Wudoumi Dao 

 The Wudoumi dao 五斗米道 "Way of Five Pecks of Grain" is the oldest religious Daoist movement that can be called a school. It was founded by Zhang Ling 張陵 (34-156 CE). Zhang came from eastern China but moved into Sichuan (at that time called Shu 蜀) where he lived at Mt. Heming 鶴鳴山 (near Dayi 大邑, Chengdu) and cultivated the Dao. He is said to have written talismans and charms that he distributed among the population, where he said to have been instructed by an immoral descending from Heaven. As a healer of diseases, he was able to attract a lot of followers which he instructed at 24 so-called treatment spots (zhi 治). From his followers, he collected a fee of 5 pecks of grain. This custom later gave his school its name. His healing methods were influenced by shamanic methods of the local population. He was therefore called the "grain shaman" (miwu 米巫).

After Zhang Ling's death, his son Zhang Heng 張衡 took over the school, and then Zhang Lu 張魯, a son of Zhang Heng. The three Zhangs 三張 were called the "three teachers" (sanshi 三師). Zhang Ling was the "Celestial Master" (tianshi 天師), Zhang Heng the "Master by Inheritance" (sishi 嗣師), and Zhang Lu the "Master of the Line" (xishi 系師). The school was therefore also later called "School of the Celestial Masters" (Tianshidao 天師道). Of Zhang Heng's live, nothing is known, yet there is a biography of Zhang Lu, in the history Sanguozhi 三國志. Zhang Lu is the historically most important person of the three. He served as a military official (duyi sima 督義司馬) of governor Liu Yan 劉焉 at the end of the 2nd century CE. When war broke out between the warlords controlling the provinces of the Later Han dynasty 後漢 (25-220), Zhang Lu assembled his followers, united them with Zhang Xiu 張修, another military commander, and conquered the region of Hanzhong 漢中 (a mountainous region located between the provinces Shaanxi and Sichuan). Liu Zhang 劉璋, son of Liu Yan, killed Zhang Lu's mother, an incident that caused him to proclaim his independent state in the Hanzhong region. He was even appointed general appeasing the south (zhennan zhonglang jiang 鎮南中郎將) by the Han central government.

Politically, he was virtually independent and used this position to realize a Daoist society. He appointed his own officials that were all his religious followers. New adepts flocking to his state were called guizu 鬼卒 "ghost troops", and older followers were granted the title of jijiu 祭酒 "libationer". Zhang Lu called himself the Lord Teacher (shijun 師君). The population was cared for in a system of granaries (yishe 義舍) providing them with grain and other food.

Inspite he was the head of a secular government, the healing practice as an important element of his religion was not abandoned. Zhang Lu had established healing temples, so-called "halls of silence" (jingshi 静室), where healer officials, so-called "ghost scribes" (guili 鬼吏), prayed for the health of the patients. During this ceremony, the name of the patient was written on paper, along with some sins he had committed and which were thought to be the reason for the disease. Three papers were written, one was burnt to descent to Heaven, one was buried, and one was immerged into water. Zhang Lu had invented the oldest ceremonial session of Daoism, the mud-and-soot retreat (tutanzhai 涂炭齋). By this ritual, a sick person would beg for pardon for his sins.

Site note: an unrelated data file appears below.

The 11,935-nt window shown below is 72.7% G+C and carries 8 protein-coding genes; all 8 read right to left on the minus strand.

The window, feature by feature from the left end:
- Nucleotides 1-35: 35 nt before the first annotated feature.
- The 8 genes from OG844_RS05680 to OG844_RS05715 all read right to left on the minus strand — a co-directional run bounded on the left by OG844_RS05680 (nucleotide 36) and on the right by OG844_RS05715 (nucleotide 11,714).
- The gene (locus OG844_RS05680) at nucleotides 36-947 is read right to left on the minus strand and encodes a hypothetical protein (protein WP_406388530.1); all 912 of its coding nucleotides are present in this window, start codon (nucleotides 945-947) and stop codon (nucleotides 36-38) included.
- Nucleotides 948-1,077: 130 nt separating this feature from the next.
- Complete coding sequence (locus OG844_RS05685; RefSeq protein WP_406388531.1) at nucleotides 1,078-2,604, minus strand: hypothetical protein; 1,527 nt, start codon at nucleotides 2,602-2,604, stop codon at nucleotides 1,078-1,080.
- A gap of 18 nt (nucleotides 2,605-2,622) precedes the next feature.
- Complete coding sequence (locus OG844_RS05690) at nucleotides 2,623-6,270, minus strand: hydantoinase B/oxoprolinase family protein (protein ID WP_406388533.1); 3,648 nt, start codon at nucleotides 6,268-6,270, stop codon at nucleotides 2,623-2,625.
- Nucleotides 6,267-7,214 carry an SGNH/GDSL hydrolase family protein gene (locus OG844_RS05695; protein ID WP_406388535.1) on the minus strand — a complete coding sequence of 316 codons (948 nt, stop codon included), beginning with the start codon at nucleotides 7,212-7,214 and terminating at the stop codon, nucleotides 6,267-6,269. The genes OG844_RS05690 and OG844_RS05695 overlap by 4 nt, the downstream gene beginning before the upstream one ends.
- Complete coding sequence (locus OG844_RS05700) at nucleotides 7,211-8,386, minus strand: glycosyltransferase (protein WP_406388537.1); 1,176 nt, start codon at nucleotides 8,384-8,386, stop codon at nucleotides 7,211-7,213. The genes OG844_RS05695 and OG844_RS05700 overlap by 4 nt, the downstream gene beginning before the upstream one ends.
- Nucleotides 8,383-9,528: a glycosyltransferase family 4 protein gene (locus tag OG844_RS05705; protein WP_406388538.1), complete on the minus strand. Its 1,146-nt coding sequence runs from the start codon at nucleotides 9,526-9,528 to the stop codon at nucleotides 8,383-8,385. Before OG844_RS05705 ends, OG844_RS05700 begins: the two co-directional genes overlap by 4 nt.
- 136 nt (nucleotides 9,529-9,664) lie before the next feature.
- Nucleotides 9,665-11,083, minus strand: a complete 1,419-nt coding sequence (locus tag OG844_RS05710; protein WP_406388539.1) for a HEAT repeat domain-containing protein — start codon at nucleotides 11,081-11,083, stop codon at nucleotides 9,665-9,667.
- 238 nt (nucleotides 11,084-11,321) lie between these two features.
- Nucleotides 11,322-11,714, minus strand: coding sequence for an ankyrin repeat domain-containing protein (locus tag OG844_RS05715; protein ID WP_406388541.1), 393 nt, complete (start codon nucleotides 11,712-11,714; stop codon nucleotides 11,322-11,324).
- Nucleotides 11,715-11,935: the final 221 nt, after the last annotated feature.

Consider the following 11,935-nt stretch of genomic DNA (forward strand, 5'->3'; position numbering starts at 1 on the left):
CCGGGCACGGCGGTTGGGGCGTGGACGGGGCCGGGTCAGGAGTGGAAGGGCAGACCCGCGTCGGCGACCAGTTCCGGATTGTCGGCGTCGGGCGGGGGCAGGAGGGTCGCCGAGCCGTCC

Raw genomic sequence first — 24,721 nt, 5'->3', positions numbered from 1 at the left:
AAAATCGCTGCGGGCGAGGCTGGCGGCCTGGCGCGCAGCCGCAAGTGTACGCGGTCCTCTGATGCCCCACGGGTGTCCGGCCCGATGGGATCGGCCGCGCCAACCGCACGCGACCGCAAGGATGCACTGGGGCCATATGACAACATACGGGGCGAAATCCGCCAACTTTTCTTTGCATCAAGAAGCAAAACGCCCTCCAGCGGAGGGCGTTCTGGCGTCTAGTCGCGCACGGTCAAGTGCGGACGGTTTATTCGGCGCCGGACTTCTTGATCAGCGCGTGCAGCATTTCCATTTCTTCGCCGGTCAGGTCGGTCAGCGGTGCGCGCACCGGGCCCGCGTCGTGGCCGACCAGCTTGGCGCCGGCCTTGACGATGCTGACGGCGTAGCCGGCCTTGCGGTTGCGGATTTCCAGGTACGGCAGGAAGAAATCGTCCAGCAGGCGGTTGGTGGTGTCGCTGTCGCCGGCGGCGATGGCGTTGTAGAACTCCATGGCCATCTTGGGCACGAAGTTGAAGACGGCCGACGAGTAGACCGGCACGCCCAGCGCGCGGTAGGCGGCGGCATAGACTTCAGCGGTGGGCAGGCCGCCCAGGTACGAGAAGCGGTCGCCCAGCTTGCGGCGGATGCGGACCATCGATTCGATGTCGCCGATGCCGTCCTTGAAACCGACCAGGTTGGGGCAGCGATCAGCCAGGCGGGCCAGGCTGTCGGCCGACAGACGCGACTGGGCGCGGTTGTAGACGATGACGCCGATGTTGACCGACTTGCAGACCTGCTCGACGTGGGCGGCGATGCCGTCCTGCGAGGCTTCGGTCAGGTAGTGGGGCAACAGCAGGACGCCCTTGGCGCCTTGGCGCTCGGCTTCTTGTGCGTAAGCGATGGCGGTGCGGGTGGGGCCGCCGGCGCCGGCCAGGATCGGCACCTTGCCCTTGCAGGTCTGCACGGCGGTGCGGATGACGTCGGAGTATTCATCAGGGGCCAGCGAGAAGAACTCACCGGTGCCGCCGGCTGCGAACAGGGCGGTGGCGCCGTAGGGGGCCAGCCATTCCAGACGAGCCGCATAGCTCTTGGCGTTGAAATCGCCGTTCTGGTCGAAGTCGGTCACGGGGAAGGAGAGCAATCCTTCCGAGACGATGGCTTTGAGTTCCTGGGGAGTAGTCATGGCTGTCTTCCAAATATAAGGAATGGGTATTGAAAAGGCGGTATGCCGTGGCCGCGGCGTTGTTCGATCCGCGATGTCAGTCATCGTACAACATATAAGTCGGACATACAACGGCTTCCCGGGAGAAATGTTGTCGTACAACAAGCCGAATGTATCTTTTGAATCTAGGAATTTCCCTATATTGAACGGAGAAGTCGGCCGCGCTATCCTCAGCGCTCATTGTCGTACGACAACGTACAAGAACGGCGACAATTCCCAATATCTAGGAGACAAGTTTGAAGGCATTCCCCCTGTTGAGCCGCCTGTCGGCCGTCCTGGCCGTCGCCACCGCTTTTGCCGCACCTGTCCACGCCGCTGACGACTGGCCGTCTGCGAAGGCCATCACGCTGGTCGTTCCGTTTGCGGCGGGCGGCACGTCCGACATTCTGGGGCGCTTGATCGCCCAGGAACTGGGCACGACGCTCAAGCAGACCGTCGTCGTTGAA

Zhang Lu preached the book Laozi 老子 and wrote a commentary to it, the so-called Laozi Xiang'er zhu 老子想爾注, in which he explained the text of the Daodejing 道德經 from a religious viewpoint. The dao was interpreted as a principle that would bring health and long life, when adhering to. The dao controlled all beings on earth, including spirits and deities. Laozi, the Taishang Laojun 太上老君, was the personification of the "Way". A man had to preserve units and to keep a distance to all things not belonging to the dao. Keeping the rules of the dao by assembling good deeds would bring success, assembling a pure spirit would result in a spiritualization bringing immortality. These were the jewels of the body (shen bao 身寳).

The religious practice of the Five-Pecks-of-Grain School was thus characterized by talismans (fulu 符籙), incantations (zhoushu 咒术), praying before an altar (qixiang zhaijiao 祈禳齋醮), but also by the "preservation of completeness" (shouyi 守一), circulating the breath (xingqi 行氣) and the art of the bedchamber (fangzhongshu 房中術). The Daoist adept was to eat grain, or breath (qi 氣). Yin and Yang were to be unified to produce spirits (jing 精), the concentration of sprits would result in a higher form of being (shen 神), i. e. immortality, or at least, self-preservation (zishou 自守).

The Celestial Masters 

In 215 CE, the powerful warlord of the north, Cao Cao 曹操, conquered the Hanzhong region, and Zhang Lu submitted. His state had ended, but the religious activities continued to prosper in this region. At the end of the century, therefore, Chen Zhuan 陳瑞 resumed the teaching of the Five-Pecks-of-Grain school and preached among the population. He concentrated on the treatment of dead and the exorcism of ghosts. Chan also called himself Celestial Master and wore crimson clothes and a special cap. The government therefore suspected him of rebellion, captured and executed him and burnt down the ceremonial halls as that of a "heretic sect" not following the proper custom of a filial treatment of the death. The practices of Chen Zhuan's school were prohibited but continued flourishing among the population. A decade later the central government of the Jin dynasty 晉 (265-420) fell apart, and popular uprisings in Sichuan again made this province independent. Fan Changsheng 范長生, a Daoist leader, conquered Chengdu. He became counselor-in-chief of Li Xiong 李雄 who had proclaimed his own empire of Cheng-Han 成漢 (304-347) in Shu. After his death, his son Fan Ben 范賁 became the new Grand Master of Heaven and Earth (tiandi taishi 天地太師). In 347, Shu again became part of the Jin empire.